Field Marshal Khalifa Haftar, the eastern military commander of the Libyan National Army, has told the president of France that he will sign a ceasefire and abide by it if militias backed by the Tripoli government respect it, a French official said.
The Field Marshal met President Emmanuel Macron in Paris to discuss illegal migration and terrorism, the LNA's General Command said.
On Tuesday, he held talks with German Chancellor Angela Merkel who "stressed that there can be no military solution to this conflict and that for this reason a ceasefire and progress in the political process are necessary," according to a spokesperson for Germany's government.
On January 12, Libya's warring factions announced a ceasefire. Despite a peace conference being held in Berlin seven days later, violence has resumed.
Forces from the east and west were preparing for a long conflict as foreign weapons and troops flood in, eastern factions close oil ports and rival alliances wrangle over revenues from Africa’s largest petroleum reserves.
After the Berlin conference, breaches of an arms embargo increased. The UN denounced the broken embargo without naming who was to blame.
A key figure in mediating between Libya's various factions had been the UN's special envoy Ghassan Salame, but the Lebanese politician and academic stepped down last week citing health reasons. He is said to have brought key military, political and finance figures to the negotiating table.
The LNA led by Field Marshal Haftar and forces aligned with the Government of National Accord in Tripoli have been fighting for control of the capital since April last year.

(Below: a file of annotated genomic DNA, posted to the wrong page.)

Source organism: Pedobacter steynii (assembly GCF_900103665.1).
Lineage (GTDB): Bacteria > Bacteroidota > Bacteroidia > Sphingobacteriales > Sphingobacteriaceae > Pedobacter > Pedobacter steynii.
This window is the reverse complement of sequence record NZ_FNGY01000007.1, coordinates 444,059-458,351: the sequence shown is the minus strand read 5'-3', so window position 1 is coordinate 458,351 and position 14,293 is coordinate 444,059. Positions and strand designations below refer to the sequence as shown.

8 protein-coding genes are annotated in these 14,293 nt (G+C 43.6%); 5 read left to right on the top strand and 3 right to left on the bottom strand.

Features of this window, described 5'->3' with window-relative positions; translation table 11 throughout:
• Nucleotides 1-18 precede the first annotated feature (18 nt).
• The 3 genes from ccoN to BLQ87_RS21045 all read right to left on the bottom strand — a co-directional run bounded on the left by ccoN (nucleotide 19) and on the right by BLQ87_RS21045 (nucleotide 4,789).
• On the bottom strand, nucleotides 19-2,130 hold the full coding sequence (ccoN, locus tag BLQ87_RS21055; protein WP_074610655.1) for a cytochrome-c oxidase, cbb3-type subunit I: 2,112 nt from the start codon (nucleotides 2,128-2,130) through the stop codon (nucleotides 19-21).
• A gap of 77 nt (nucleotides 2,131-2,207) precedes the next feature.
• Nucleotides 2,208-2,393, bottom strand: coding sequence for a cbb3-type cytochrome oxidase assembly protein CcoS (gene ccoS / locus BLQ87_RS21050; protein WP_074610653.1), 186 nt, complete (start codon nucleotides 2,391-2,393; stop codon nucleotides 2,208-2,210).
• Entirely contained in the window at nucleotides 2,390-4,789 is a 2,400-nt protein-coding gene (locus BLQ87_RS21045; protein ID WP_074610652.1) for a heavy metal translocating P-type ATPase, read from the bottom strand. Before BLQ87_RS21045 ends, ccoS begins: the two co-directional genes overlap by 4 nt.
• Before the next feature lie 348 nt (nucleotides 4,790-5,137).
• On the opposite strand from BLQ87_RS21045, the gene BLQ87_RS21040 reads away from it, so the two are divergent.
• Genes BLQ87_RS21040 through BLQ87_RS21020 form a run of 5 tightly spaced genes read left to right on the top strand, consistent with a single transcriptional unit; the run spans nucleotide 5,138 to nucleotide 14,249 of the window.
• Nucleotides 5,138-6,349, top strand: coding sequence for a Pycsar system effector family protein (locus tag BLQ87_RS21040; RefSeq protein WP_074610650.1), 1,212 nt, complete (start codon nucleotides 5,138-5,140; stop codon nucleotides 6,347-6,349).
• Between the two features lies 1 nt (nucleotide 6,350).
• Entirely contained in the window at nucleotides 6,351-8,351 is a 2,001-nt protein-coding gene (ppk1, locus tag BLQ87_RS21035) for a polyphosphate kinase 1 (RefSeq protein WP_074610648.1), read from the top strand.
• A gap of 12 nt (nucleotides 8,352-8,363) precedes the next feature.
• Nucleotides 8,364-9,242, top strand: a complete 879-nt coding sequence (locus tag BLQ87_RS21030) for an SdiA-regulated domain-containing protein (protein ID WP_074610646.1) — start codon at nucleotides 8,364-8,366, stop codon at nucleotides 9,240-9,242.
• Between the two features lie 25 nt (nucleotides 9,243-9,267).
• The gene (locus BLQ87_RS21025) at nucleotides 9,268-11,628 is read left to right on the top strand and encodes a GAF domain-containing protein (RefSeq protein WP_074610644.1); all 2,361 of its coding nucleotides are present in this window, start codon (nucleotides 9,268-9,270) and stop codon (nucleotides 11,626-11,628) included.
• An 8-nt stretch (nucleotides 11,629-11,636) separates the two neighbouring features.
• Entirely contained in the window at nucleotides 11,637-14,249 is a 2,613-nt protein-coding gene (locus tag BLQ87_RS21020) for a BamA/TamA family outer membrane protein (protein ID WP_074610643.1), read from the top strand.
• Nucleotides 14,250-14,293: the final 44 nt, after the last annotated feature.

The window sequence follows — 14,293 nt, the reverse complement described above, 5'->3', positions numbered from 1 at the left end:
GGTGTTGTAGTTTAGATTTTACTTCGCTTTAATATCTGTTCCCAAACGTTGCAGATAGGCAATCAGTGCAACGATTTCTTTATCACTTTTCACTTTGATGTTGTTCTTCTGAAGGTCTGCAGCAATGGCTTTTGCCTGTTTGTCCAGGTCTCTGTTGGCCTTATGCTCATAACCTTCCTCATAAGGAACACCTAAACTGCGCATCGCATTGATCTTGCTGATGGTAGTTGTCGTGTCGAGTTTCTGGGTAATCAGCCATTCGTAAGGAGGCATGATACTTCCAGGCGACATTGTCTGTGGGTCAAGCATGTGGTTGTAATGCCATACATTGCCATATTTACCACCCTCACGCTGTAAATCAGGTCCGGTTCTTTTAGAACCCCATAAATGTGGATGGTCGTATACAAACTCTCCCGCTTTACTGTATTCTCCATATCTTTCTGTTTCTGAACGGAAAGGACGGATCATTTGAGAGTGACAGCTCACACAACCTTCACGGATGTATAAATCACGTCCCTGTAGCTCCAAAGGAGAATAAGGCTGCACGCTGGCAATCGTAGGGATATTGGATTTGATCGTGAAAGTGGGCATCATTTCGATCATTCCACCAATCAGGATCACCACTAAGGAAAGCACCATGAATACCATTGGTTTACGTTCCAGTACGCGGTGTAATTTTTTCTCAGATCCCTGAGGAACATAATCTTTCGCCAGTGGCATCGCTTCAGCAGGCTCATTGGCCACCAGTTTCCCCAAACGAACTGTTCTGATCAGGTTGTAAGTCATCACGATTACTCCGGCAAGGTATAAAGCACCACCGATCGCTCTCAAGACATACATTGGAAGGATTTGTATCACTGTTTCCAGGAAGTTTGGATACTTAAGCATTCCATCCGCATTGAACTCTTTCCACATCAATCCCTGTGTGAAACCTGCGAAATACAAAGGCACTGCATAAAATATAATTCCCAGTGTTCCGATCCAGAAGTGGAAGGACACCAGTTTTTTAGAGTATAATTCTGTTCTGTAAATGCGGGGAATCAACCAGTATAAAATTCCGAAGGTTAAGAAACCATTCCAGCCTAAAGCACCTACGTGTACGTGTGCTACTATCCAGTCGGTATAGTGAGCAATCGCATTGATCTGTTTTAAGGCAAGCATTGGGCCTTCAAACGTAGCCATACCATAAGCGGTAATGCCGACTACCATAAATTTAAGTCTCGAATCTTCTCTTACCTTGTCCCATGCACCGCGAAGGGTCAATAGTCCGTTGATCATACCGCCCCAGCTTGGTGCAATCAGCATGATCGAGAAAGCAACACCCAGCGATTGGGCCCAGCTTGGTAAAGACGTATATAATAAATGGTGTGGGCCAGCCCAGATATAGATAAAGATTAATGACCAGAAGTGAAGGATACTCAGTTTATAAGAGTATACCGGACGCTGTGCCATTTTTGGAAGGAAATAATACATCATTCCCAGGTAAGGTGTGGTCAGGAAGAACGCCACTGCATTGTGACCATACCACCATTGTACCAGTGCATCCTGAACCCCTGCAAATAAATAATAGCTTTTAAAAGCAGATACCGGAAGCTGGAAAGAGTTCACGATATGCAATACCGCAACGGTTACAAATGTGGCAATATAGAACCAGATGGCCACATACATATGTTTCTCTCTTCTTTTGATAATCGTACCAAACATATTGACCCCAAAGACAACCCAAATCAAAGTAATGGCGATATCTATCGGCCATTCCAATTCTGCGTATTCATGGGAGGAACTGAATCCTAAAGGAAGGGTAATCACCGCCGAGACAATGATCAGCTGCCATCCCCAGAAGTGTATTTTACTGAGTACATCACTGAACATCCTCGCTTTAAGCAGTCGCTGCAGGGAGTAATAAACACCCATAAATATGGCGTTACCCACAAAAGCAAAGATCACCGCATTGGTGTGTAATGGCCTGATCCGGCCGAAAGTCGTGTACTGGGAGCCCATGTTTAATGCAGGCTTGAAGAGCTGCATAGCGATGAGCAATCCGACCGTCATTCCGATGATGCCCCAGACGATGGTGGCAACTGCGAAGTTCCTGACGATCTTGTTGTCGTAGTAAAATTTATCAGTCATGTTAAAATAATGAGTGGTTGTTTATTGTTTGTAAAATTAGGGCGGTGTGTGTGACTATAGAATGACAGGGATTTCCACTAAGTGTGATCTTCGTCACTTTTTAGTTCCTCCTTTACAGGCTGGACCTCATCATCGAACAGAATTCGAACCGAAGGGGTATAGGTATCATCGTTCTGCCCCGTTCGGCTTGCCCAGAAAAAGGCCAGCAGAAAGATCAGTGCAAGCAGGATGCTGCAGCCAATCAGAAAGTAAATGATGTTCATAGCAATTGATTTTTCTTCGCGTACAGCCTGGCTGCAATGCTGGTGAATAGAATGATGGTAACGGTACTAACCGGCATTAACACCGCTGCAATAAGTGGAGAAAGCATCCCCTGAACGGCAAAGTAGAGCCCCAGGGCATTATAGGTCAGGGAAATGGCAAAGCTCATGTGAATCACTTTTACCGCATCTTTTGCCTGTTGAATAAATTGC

Whilst the LNA made quick gains on the Tripoli area initially, their offensive has stalled on the outskirts of the city, often relying on drone strikes to further their progress.
Turkey has backed the GNA by sending military support, including Syrian rebels it backs, to Tripoli.
The LNA controls the east of Libya and large parts of the vast but sparsely-populated south. An array of forces opposed to Field Marshal Haftar controls western Libya including Tripoli and the powerful city-state of Misrata to the east of the capital.
The French official said there were no plans for Mr Macron to meet or speak to the head of the Tripoli government, Fayez Al Sarraj.
The official said the Field Marshal remained a key player in Libya.
“Haftar is one of the main actors on the Libyan political scene and must be taken into consideration,” the French presidential official said.
The standoff over oil is one of several factors that could prolong the almost year-long conflict over the capital. While Libya's most vital asset has often been a hostage to the country's instability since 2011, the recent shutdown is the most severe in a number of years.
The French official said Mr Macron had raised the issue of oil and moves to ensure the revenues serve all of the population and lead to blockades of ports being lifted.
But Field Marshal Haftar said it had nothing to do with his fighters. The oil shutdown that has lasted since January has led to nearly $3 billion in financial losses, Libya's National Oil Corporation said recently.
The NOC's chief, Mustafa Sanalla, recently warned that the technical and environmental effects of the blockades could be disastrous, corroding pipelines and causing leaks for years.
On Saturday, the GNA destroyed an ammunition depot belonging to forces loyal to the commander.
Mr Serraj, the head of the GNA, was in South Africa on Tuesday.